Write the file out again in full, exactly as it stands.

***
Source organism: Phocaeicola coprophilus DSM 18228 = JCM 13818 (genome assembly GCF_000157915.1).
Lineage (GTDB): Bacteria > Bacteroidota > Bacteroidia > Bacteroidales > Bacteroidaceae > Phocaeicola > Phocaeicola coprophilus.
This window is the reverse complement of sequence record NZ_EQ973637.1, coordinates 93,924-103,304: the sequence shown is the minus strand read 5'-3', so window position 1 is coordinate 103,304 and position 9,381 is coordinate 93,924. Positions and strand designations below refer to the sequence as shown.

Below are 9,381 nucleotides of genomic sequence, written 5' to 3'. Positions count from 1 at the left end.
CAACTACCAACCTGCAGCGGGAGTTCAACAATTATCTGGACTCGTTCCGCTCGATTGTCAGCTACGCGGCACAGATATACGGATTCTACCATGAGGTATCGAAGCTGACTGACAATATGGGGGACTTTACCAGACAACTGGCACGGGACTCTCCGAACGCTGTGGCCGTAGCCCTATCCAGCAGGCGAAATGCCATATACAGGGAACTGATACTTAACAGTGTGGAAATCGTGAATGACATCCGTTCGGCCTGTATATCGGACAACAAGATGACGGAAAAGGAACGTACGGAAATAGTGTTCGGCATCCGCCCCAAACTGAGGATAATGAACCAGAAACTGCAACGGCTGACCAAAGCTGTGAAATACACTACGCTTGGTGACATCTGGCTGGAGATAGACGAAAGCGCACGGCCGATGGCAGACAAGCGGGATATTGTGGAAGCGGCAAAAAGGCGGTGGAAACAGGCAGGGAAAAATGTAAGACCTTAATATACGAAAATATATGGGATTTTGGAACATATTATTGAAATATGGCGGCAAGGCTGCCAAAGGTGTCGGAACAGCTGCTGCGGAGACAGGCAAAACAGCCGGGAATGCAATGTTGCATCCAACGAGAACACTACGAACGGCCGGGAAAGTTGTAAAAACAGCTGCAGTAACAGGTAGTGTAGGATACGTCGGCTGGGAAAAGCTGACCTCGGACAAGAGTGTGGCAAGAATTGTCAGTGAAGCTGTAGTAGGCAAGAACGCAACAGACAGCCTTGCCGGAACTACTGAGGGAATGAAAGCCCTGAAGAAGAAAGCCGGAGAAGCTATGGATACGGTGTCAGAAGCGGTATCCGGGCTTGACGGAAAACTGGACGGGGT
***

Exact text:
Source organism: Phocaeicola coprophilus DSM 18228 = JCM 13818 (genome assembly GCF_000157915.1).
Lineage (GTDB): Bacteria > Bacteroidota > Bacteroidia > Bacteroidales > Bacteroidaceae > Phocaeicola > Phocaeicola coprophilus.
This window is the reverse complement of sequence record NZ_EQ973637.1, coordinates 93,924-103,304: the sequence shown is the minus strand read 5'-3', so window position 1 is coordinate 103,304 and position 9,381 is coordinate 93,924. Positions and strand designations below refer to the sequence as shown.

Below are 9,381 nucleotides of genomic sequence, written 5' to 3'. Positions count from 1 at the left end.
CAACTACCAACCTGCAGCGGGAGTTCAACAATTATCTGGACTCGTTCCGCTCGATTGTCAGCTACGCGGCACAGATATACGGATTCTACCATGAGGTATCGAAGCTGACTGACAATATGGGGGACTTTACCAGACAACTGGCACGGGACTCTCCGAACGCTGTGGCCGTAGCCCTATCCAGCAGGCGAAATGCCATATACAGGGAACTGATACTTAACAGTGTGGAAATCGTGAATGACATCCGTTCGGCCTGTATATCGGACAACAAGATGACGGAAAAGGAACGTACGGAAATAGTGTTCGGCATCCGCCCCAAACTGAGGATAATGAACCAGAAACTGCAACGGCTGACCAAAGCTGTGAAATACACTACGCTTGGTGACATCTGGCTGGAGATAGACGAAAGCGCACGGCCGATGGCAGACAAGCGGGATATTGTGGAAGCGGCAAAAAGGCGGTGGAAACAGGCAGGGAAAAATGTAAGACCTTAATATACGAAAATATATGGGATTTTGGAACATATTATTGAAATATGGCGGCAAGGCTGCCAAAGGTGTCGGAACAGCTGCTGCGGAGACAGGCAAAACAGCCGGGAATGCAATGTTGCATCCAACGAGAACACTACGAACGGCCGGGAAAGTTGTAAAAACAGCTGCAGTAACAGGTAGTGTAGGATACGTCGGCTGGGAAAAGCTGACCTCGGACAAGAGTGTGGCAAGAATTGTCAGTGAAGCTGTAGTAGGCAAGAACGCAACAGACAGCCTTGCCGGAACTACTGAGGGAATGAAAGCCCTGAAGAAGAAAGCCGGAGAAGCTATGGATACGGTGTCAGAAGCGGTATCCGGGCTTGACGGAAAACTGGACGGGGT